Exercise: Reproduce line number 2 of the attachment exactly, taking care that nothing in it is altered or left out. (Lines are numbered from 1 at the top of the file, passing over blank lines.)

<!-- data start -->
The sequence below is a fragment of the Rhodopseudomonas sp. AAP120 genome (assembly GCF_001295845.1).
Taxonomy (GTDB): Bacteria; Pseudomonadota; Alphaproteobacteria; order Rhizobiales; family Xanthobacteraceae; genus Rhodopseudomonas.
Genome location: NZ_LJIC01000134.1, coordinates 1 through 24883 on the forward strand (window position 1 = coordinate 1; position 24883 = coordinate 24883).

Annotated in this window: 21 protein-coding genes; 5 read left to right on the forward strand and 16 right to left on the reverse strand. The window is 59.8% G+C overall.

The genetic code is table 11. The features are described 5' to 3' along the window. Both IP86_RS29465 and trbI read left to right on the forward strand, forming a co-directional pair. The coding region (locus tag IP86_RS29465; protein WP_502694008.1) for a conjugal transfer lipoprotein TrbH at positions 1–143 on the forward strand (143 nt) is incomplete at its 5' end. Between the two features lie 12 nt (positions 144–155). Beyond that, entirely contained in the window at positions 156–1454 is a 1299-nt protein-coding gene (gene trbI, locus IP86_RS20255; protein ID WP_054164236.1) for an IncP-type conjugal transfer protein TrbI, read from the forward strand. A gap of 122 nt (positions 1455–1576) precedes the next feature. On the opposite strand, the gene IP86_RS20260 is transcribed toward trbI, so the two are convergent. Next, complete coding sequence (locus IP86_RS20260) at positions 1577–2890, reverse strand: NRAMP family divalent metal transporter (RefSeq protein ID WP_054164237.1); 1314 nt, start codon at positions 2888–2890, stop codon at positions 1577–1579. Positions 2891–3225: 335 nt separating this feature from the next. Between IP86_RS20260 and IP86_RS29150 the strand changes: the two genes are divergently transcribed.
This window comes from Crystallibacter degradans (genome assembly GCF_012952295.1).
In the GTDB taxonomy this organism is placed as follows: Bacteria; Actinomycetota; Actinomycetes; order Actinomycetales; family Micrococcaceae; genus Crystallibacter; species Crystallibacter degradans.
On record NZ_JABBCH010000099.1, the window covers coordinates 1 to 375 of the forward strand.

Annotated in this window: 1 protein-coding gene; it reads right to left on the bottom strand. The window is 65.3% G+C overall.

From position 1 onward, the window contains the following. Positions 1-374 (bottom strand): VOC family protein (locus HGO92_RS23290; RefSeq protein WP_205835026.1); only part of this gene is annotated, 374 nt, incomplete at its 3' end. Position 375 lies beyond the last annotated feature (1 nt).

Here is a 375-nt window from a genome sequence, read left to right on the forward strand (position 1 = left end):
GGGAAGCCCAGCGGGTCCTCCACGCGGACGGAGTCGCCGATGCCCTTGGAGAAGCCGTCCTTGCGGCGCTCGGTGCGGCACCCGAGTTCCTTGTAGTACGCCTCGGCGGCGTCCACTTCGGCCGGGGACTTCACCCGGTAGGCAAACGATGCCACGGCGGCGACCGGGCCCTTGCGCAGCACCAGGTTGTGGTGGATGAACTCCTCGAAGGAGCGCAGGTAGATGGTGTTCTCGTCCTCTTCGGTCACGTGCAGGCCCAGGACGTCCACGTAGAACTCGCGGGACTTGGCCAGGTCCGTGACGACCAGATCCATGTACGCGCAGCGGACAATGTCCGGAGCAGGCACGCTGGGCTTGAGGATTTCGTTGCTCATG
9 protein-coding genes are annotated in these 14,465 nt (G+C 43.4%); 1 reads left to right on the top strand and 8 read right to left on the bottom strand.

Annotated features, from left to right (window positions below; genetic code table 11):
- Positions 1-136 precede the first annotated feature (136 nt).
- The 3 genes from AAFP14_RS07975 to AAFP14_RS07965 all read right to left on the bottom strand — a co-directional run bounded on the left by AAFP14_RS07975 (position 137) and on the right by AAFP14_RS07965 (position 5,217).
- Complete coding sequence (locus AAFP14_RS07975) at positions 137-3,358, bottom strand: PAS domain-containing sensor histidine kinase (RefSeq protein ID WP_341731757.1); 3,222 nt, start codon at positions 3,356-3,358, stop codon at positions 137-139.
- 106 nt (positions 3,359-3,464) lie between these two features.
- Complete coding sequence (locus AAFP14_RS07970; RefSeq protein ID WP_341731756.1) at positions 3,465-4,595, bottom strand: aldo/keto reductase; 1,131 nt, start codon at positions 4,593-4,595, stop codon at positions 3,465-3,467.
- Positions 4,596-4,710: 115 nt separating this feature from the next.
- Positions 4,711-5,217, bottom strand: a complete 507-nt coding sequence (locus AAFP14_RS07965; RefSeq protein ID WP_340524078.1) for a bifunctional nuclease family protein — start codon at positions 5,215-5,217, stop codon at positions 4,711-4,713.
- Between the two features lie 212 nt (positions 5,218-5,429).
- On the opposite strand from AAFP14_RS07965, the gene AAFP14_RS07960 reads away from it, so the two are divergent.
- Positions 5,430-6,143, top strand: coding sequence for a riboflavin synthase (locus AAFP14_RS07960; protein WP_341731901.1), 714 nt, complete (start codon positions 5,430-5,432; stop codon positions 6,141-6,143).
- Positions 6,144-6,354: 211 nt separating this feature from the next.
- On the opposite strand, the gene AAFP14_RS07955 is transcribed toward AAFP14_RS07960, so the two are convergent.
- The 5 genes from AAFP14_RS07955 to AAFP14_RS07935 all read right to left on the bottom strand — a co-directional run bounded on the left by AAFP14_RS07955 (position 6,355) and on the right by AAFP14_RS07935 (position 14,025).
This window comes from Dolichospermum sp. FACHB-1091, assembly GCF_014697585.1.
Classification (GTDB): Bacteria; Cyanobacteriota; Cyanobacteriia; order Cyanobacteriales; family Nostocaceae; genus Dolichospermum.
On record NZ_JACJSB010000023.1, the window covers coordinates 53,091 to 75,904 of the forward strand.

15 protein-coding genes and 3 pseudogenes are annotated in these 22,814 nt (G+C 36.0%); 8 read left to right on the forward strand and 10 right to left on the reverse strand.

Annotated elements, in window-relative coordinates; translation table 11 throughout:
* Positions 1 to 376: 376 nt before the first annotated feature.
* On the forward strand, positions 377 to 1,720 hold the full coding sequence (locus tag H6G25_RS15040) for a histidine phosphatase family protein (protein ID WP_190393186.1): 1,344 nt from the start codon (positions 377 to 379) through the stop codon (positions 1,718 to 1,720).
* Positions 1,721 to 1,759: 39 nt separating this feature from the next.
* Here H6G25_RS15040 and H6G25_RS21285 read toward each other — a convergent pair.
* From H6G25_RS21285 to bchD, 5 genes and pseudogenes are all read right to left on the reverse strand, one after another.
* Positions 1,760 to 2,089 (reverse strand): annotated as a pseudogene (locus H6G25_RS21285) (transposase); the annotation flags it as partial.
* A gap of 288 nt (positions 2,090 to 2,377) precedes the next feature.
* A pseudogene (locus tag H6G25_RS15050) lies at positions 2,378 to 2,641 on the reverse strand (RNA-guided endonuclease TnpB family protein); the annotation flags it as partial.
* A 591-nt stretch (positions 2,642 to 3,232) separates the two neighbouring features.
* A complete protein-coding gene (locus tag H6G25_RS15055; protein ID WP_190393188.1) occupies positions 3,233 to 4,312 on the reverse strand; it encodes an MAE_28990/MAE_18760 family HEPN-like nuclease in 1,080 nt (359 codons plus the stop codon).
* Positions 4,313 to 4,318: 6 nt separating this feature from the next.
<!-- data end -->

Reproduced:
Taxonomy (GTDB): Bacteria; Pseudomonadota; Alphaproteobacteria; order Rhizobiales; family Xanthobacteraceae; genus Rhodopseudomonas.